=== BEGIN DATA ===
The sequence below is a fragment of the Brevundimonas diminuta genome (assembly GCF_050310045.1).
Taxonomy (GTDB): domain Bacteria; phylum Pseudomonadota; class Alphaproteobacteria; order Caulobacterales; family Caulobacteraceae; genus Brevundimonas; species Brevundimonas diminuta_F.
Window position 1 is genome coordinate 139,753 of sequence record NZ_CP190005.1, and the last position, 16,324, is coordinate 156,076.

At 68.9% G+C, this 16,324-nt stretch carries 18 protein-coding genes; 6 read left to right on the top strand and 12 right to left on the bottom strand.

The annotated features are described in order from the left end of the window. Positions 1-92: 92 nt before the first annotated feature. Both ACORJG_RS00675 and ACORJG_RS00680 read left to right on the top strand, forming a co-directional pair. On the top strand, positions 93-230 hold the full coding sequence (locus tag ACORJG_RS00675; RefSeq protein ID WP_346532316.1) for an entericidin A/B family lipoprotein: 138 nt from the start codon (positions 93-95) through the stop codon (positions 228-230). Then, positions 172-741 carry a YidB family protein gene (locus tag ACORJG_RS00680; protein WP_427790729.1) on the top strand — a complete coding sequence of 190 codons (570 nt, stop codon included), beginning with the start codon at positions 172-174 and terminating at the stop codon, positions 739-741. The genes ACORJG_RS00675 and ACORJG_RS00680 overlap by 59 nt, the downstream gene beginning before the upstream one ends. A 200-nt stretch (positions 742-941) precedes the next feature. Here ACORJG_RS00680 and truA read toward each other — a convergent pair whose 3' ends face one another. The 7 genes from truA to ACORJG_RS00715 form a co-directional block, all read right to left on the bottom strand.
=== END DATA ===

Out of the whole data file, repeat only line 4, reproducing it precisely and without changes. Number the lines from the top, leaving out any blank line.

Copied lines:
At 68.9% G+C, this 16,324-nt stretch carries 18 protein-coding genes; 6 read left to right on the top strand and 12 right to left on the bottom strand.